Some questions are just so difficult to answer or to comprehend, especially when they are asked by children. Last week I was speaking with a high school girl who is trying to make sense out of her parent’s very bitter divorce. Even though the marriage had turned sour and there was much fighting in the home, she did not want her parents to get divorced. I asked her if she prayed about it and she told me that she prayed for them every single day. I asked her how she felt about God since obviously, the divorce happened. She said that she wasn’t angry with God, but she would have liked different results.
She went on to tell me that as a result of the divorce and a forced move, she was now more involved with clubs in her new school (big brothers and sisters being one of them), she said that she can now talk about the failed marriage – a year ago she couldn’t, and she told me that she sees that both parents were responsible and that she truly believes that she wasn’t (I especially hope that is true because I know how many children blame themselves), she is now able to cry – couldn’t do that for a long time (and I am a firm believer that tears are healing), and she is able to see that there are some blessings that have come out of it. I could still see her pain, however, as she told the story.
One of the things that I truly weep over is the suffering of children, physical, mental and spiritual. It is so difficult for me to understand why these little ones must be in such pain. My consolation comes because of promises made. With all of my heart I believe that heaven must be so wonderful (wish I had a better word to describe it) that all of this suffering melts away. Our pain must simply be miniscule when compared with the joys of eternity. How else would our Loving God permit this? This consolation must reside in our hearts because the words fail.
I pray for children who suffer, I pray for all of us who suffer, and I hold on to the hope that there will be a day when all of the tears that God stores in a vessel will be changed into tears of joy that will rain down cleansing baptismal waters upon all of us.
Oh Andie, my heart goes out to that girl. Our family has been dealing with the grief of my brother’s divorce for several years now. My niece Lauryn was and is so affected by it. She is special needs which makes it even more difficult and she doesn’t understand why her Mommy and Daddy don’t live together (she is 8) She is so happy when they are in the same room, she tries to hold both of their hands and then wants them to hold hands. It is heartwrenching. The fall out from divorce in our society is evident in the kids all around us! My heart goes out to them…Lori
It must break your heart to see Lauryn. I agree with you about the fall out that is evident in the kids. I’m not judging anyone, but as you, my heart goes out to the kids.
I, too, wonder sometimes at the pain we all experience – whether children or adults. Having been raised by an emotionally abusive mother my entire childhood is filled with the pain of that particular suffering.
And yet, that pain made me who I am today. I think if you can reach a place like that young girl – able to see who is responsible and not take it all on to yourself – you can take the good lessons from the experiences and allow the bad and painful memories to melt away.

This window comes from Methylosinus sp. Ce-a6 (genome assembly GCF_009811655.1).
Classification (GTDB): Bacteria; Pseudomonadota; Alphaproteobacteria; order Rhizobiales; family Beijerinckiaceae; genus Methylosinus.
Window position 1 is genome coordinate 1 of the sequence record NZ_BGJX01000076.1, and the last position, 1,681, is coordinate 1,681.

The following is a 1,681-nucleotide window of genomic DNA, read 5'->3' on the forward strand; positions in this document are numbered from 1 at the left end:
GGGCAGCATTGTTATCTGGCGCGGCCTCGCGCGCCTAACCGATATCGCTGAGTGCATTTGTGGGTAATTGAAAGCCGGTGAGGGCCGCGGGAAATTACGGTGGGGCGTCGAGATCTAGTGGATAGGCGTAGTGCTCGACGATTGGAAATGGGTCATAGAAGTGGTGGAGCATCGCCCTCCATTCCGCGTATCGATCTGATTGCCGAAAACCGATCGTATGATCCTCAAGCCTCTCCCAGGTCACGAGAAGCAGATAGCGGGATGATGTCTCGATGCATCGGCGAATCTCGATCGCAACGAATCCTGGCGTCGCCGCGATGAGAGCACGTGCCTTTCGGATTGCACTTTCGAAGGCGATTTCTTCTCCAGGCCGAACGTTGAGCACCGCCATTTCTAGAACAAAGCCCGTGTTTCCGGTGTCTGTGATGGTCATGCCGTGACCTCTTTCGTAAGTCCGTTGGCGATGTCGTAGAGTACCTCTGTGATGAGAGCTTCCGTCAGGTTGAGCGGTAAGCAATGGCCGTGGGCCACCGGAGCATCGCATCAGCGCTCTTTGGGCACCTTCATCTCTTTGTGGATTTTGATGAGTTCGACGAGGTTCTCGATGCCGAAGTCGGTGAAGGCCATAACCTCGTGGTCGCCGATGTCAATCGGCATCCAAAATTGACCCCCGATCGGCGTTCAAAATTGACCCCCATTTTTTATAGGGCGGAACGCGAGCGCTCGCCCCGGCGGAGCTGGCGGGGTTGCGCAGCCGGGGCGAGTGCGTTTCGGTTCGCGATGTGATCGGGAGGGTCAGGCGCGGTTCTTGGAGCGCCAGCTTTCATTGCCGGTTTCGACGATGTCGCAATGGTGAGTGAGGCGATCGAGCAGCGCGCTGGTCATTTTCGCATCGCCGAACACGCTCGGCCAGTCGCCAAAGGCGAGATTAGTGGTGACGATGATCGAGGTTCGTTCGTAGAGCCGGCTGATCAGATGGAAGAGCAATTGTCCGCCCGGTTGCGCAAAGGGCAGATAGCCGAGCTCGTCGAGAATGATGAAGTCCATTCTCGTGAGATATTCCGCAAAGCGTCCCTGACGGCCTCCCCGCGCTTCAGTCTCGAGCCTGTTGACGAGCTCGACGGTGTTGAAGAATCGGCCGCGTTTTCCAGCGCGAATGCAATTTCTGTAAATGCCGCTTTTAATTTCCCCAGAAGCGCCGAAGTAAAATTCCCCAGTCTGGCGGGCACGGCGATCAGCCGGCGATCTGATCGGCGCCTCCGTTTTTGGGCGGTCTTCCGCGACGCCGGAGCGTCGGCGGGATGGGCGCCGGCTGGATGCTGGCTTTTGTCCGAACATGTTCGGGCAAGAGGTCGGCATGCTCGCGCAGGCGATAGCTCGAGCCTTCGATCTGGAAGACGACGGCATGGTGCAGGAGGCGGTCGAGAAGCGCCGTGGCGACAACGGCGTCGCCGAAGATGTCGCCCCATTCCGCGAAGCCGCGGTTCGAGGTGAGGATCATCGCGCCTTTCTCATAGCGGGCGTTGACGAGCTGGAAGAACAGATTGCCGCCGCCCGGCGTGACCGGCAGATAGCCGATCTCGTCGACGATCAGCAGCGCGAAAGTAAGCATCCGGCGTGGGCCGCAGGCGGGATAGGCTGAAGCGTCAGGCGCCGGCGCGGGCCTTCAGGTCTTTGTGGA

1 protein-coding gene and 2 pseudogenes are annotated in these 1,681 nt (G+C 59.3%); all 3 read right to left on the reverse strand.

At least – that’s what I’m trying to do now. 🙂
That’s beautiful Kris. And, because of your experiences, you now have such a compassionate heart for others.
I’m so glad your young friend has been able to see some bright spots in a terribly painful situation. So many never get to that place and become bitter adults. I, too, wonder why children must suffer. And like you, I believe heaven will be infinitely rewarding for them. I love the way you described our tears as “cleansing baptismal waters.” I really like that word picture!
Thanks Glenda, I know that each one of our tears is precious to God.
Your post speaks volumes. We too, have a grandchild that is a victim of divorced parents. It seems that no matter how long the parents have been seperated from one another that the child suffers greatly when they still fail to get along.
This beautiful post is filled with hope. God bless..
Thanks Daily, there is always hope and sometimes it is through the children that the parents are healed.
I know from personal experience how divorce hurst children. I was 5 when dad left . . . 55 years ago. I still remember it.
The wounds may heal but the scars remain, isn’t that so Richard?
I was almost 10 when my parents finally separated.
I felt relief.
Our home was in such turmoil. Lack of trust. Blaming
They argued constantly, my mother would leave for days, never knew where she went.
Never knew when she would return.
So many times they tried to reconcile.
Our hopes would be built up then dashed.
The hardest was seeing my dad in so much pain.
I am glad you are able to be present to this young person.
In my own life I was blessed with a surrogate mother.
Sr. Cecile loved and didn’t judge any one in my family.
She always reminded me it was not my fault.
As important as prayer is, having some who is encouraging, loving, and is available to listen can bring strength and healing.
I’m sorry that you had to go through all of that as a child. But, Sr. Cecile sounds wonderful. You are right, having someone to listen and support makes all the difference. Thanks for sharing your story Carol.